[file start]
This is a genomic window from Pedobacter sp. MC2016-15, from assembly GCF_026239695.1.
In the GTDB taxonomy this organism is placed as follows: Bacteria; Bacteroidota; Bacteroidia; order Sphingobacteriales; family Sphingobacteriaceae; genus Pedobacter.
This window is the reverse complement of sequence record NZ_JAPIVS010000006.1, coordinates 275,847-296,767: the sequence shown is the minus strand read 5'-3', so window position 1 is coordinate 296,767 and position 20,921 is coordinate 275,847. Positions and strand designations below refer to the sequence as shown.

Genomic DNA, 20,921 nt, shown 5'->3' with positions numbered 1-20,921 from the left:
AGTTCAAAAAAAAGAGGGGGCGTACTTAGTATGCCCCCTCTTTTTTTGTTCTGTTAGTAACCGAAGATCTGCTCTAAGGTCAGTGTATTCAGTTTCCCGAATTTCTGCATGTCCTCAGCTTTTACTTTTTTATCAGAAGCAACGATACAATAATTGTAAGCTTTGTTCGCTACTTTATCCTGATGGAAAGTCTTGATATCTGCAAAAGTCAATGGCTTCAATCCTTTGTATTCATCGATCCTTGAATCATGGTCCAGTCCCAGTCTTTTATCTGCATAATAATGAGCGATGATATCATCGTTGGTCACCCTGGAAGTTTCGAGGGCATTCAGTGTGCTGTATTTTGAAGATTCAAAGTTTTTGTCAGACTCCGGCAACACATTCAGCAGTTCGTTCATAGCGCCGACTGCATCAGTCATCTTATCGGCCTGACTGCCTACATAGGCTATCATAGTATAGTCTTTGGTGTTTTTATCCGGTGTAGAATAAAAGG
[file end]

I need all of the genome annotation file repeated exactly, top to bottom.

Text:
This is a genomic window from Pedobacter sp. MC2016-15, from assembly GCF_026239695.1.
In the GTDB taxonomy this organism is placed as follows: Bacteria; Bacteroidota; Bacteroidia; order Sphingobacteriales; family Sphingobacteriaceae; genus Pedobacter.
This window is the reverse complement of sequence record NZ_JAPIVS010000006.1, coordinates 275,847-296,767: the sequence shown is the minus strand read 5'-3', so window position 1 is coordinate 296,767 and position 20,921 is coordinate 275,847. Positions and strand designations below refer to the sequence as shown.

Genomic DNA, 20,921 nt, shown 5'->3' with positions numbered 1-20,921 from the left:
AGTTCAAAAAAAAGAGGGGGCGTACTTAGTATGCCCCCTCTTTTTTTGTTCTGTTAGTAACCGAAGATCTGCTCTAAGGTCAGTGTATTCAGTTTCCCGAATTTCTGCATGTCCTCAGCTTTTACTTTTTTATCAGAAGCAACGATACAATAATTGTAAGCTTTGTTCGCTACTTTATCCTGATGGAAAGTCTTGATATCTGCAAAAGTCAATGGCTTCAATCCTTTGTATTCATCGATCCTTGAATCATGGTCCAGTCCCAGTCTTTTATCTGCATAATAATGAGCGATGATATCATCGTTGGTCACCCTGGAAGTTTCGAGGGCATTCAGTGTGCTGTATTTTGAAGATTCAAAGTTTTTGTCAGACTCCGGCAACACATTCAGCAGTTCGTTCATAGCGCCGACTGCATCAGTCATCTTATCGGCCTGACTGCCTACATAGGCTATCATAGTATAGTCTTTGGTGTTTTTATCCGGTGTAGAATAAAAGG